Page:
Another class of drugs that are required for the treatment of hypertrophic cardiacmyopathy is diuretics. Furosemide, the preferred diuretic among veterinarians, is only available in FDA-approved tablet form in two strengths. You can mix it with other drugs as needed. As approved human drugs, there are also off-label options for diuretics such as Spironolactone and Hydrochlorothiazide.


Another class of medication required for the treatment of this condition is anti-thrombotic medications. To achieve the required doses for cats, aspirin must be combined. Clopidogrel, the antithrombotic drug of preference in cats, must be compounded to provide lower doses for cats than that required by humans.

ACE Inhibitors

Recent years have seen the rise in popularity of ACE inhibitors such as Enalapril. They were avoided because they could worsen SAM and HCM. One study has shown that ACE inhibitors can improve the quality of a cat’s life and increase its survival rate.

Beta-Channel Blockers

Beta-channel blocking agents are used to reduce SAM in cats and slow down the heart rate. They also regulate oxygen use by the heart to pump blood to the body.

Calcium-Channel Blockers

Calcium-channel blocking agents work in a similar way to beta-channel inhibitors. They also reduce heart contractions, which can provide more rest.

Calcium-channel blockers such as Diltiazem are controversial and may not be the best for cats. Cats can take 75 mg of Diltiazem every eight hours.

The drug also shows less edema and a gradual decline in heart wall thickness. The study showed that only a handful of cats experienced a decrease in the wall thickness. It is difficult to determine if this is due to drug use or time.

5. Take care

This and other drugs should be kept out of reach from children. Only give this drug to the animal it was prescribed for. This medication should not be given to anyone other than the animal for whom it was prescribed.

Clopidogrel reduces blood clot formation. Animals with active bleeding should not use it.

6. Side Effects

Discuss any side effects immediately with your vet.

Clopidogrel is usually well tolerated by cats. Most common side effects include vomiting and loss appetite. Clopidogrel may be taken with food.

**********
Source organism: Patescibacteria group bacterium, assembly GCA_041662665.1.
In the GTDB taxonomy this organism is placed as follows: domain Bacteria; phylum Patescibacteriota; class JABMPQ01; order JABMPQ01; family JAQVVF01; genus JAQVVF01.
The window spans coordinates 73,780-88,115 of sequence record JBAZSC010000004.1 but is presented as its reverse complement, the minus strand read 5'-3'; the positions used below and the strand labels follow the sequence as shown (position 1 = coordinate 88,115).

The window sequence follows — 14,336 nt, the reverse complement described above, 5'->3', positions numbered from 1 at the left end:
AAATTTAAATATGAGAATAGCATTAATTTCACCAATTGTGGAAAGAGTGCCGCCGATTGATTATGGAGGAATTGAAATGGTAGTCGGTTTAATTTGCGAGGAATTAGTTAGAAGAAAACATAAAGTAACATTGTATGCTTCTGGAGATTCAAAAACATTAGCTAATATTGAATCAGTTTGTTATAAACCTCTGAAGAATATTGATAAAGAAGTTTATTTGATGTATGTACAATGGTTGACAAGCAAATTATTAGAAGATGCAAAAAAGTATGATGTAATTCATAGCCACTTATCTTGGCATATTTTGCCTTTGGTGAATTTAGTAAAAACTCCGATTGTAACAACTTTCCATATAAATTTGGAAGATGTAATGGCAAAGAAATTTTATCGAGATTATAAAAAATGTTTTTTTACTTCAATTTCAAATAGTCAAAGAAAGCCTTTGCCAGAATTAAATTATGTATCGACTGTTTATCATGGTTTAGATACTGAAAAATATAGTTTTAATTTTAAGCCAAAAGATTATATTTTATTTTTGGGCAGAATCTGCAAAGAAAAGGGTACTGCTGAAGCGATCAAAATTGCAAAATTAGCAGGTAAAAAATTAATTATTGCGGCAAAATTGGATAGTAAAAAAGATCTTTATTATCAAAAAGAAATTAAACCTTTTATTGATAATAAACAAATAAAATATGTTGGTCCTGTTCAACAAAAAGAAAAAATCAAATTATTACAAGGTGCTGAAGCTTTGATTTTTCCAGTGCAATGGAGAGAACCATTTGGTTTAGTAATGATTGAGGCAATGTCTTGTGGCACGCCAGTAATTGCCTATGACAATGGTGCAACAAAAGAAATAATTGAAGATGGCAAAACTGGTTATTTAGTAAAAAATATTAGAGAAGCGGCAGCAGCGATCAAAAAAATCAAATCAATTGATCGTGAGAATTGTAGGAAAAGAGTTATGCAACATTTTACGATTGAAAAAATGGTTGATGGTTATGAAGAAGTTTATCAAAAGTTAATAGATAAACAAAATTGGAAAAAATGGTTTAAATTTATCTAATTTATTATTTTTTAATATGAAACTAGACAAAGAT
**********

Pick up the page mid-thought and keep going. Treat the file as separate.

Possible side effects include bleeding/bruising, nausea, vomiting, stomach upset/pain and diarrhea. These effects may persist or get worse if they are not treated promptly by your doctor or pharmacist.

This medication was prescribed by your doctor because you have been told that it is beneficial to you and less likely to cause side effects. This medication is not known to cause serious side effects in many people.

Even though it is unlikely, severe bleeding may occur in the stomach, gut or eyes. Clopidogrel may also cause serious blood disorders (thrombotic trombocytopenic purpura, TTP).

You may experience symptoms after you start this medication. If you experience any of the following symptoms: severe stomach/abdominal/heartburn, bleeding from the gums or nose, bloody/black stool, confusion, fever or unusual weakness, severe vision changes, seizures, bloody/red/pink/dark urine, or signs of kidney disease (such as an increase in urine volume), seek medical attention immediately.

It is very rare for this drug to cause a severe allergic reaction. If you have symptoms such as rash, swelling (especially on the face/tongue/throat), dizziness or trouble breathing, seek medical attention immediately.


As cats age and become weaker, the likelihood of their hearts becoming weaker increases. There are many Plavix alternatives for cats. Each one has its pros and cons.

Some vets may not prescribe medication in certain cases. Instead, they recommend a healthier diet rich in nutrients such as Taurine, LCarnitine, and Omega-3, and lower levels of activity to help the heart beat more often.

Remember to always follow your veterinarian’s instructions. Don’t hesitate to ask questions or discuss your pet’s treatment.